1. The other day Chitter convinced me to run away to the creek with her for a little while. I swear the girl should just grow web feet and build her a rock house at the edge of the water. She said “You know momma the creek calls to me, even in the middle of the night I feel it flowing on to Brasstown.” I told her I understood exactly how she felt cause the creek used to call to me too. She said “Why did it quit calling?” I said “Well I guess adult responsibilities drowned out its voice and I couldn’t hear it anymore.” She said she sure hoped that never happened to her and I told her I hoped it didn’t too.
2. Since warm weather arrived we’ve moved our Sunday pickin and grinnin sessions out in the yard when the weather allows. There is something so peaceful about playing music under the shade of newly leafed trees.
3. My radishes out did themselves this year and its about time. The last two or three years I’ve barely made any radishes. I could eat them all day long. The Deer Hunter and the girls don’t care for them at all. Granny, Miss Cindy, and my older brother Steve love them as much as I do.
4. I’ve always liked The Dillards. In the last six months I’ve fallen in love with one of their songs that I had never heard before, “The Whole World Round.” When I went to youtube to get the link to share with you I decided I loved it even more. I think you will too once you hear the introduction. You can go here to listen.
5. The girls made two short videos asking each other rapid fire questions about things they liked. I love that Chatter says she likes being a twin because she always has a best friend and in true Chitter fashion she cracks me up by saying homework stresses her out even though she don’t have any. (click on the videos to watch them)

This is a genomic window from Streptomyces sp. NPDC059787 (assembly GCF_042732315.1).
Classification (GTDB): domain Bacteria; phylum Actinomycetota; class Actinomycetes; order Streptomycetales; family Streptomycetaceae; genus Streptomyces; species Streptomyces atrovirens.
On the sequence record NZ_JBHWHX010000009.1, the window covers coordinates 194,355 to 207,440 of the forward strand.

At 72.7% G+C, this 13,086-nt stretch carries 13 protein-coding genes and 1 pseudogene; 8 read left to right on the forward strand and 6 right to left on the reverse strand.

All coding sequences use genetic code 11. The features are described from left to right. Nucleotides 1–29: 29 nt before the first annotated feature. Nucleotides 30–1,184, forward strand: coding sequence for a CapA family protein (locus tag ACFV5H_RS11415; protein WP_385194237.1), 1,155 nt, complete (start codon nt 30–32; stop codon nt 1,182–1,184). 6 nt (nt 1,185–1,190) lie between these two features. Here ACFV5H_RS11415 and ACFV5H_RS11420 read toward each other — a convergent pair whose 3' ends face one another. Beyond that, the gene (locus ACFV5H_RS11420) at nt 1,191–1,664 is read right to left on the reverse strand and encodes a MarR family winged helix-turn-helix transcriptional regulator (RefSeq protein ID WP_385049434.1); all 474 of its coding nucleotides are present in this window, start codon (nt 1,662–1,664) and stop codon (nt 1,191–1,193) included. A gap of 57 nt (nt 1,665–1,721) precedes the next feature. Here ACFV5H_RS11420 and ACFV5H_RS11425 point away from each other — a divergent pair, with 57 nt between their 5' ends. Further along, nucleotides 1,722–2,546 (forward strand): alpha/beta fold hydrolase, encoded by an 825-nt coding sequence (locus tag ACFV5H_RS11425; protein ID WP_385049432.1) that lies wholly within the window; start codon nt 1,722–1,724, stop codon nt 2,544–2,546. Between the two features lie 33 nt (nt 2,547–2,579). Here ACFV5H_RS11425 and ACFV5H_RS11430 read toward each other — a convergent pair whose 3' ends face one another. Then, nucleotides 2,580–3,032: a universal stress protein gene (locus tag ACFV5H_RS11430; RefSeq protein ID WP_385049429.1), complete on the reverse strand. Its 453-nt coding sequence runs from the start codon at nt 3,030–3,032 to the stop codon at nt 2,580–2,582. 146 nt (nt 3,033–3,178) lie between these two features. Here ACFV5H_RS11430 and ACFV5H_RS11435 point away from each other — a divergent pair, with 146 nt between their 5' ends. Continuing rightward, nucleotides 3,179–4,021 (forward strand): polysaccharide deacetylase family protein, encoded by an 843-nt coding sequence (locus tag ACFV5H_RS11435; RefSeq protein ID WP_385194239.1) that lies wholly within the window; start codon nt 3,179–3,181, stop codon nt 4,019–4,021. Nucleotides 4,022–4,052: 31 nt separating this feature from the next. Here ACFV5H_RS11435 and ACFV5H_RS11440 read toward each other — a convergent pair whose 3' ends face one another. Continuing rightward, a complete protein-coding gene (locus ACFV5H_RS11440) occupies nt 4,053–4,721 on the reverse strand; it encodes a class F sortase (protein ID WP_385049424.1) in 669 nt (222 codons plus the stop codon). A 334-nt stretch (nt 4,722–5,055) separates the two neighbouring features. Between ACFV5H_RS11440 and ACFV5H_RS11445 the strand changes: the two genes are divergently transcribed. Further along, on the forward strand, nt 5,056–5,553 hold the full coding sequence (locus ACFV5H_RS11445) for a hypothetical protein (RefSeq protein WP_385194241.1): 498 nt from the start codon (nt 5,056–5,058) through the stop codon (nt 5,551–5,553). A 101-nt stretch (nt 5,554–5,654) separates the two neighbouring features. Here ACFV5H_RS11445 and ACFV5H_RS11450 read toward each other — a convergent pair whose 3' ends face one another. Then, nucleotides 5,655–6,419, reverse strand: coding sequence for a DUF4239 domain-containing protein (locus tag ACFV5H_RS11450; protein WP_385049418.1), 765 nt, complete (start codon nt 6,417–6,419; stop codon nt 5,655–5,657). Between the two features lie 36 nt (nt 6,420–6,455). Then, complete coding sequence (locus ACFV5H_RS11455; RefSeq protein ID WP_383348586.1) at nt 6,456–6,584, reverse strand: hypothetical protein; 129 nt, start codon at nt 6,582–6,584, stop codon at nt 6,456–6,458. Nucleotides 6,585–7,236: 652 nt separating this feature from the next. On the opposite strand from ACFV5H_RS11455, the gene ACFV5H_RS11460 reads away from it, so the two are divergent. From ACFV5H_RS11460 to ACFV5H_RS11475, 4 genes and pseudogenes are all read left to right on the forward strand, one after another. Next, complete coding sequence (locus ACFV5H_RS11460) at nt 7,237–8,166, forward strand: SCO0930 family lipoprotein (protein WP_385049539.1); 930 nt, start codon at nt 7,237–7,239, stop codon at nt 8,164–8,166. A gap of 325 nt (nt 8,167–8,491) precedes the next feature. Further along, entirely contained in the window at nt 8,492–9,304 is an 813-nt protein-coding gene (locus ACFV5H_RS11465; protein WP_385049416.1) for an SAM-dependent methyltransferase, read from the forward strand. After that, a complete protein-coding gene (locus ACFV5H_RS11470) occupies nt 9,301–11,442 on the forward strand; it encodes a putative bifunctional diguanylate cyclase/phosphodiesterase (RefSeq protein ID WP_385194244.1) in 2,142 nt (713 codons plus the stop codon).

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Come cook with me!
MOUNTAIN FLAVORS – TRADITIONAL APPALACHIAN COOKING
Location: John C. Campbell Folk School – Brasstown, NC
Date: Sunday, June 23 – Saturday, June 29, 2019
Instructors: Carolyn Anderson, Tipper Pressley
Experience the traditional Appalachian method of cooking, putting up, and preserving the bounty from nature’s garden. Receive hands-on training to make and process a variety of jellies, jams, and pickles for winter eating. You’ll also learn the importance of dessert in Appalachian culture and discover how to easily make the fanciest of traditional cakes. Completing this week of cultural foods, a day of bread making will produce biscuits and cornbread. All levels welcome.
Along with all that goodness Carolyn and I have planned a couple of field trips to allow students to see how local folks produce food for their families. The Folk School offers scholarships you can go here to find out more about them. For the rest of the class details go here.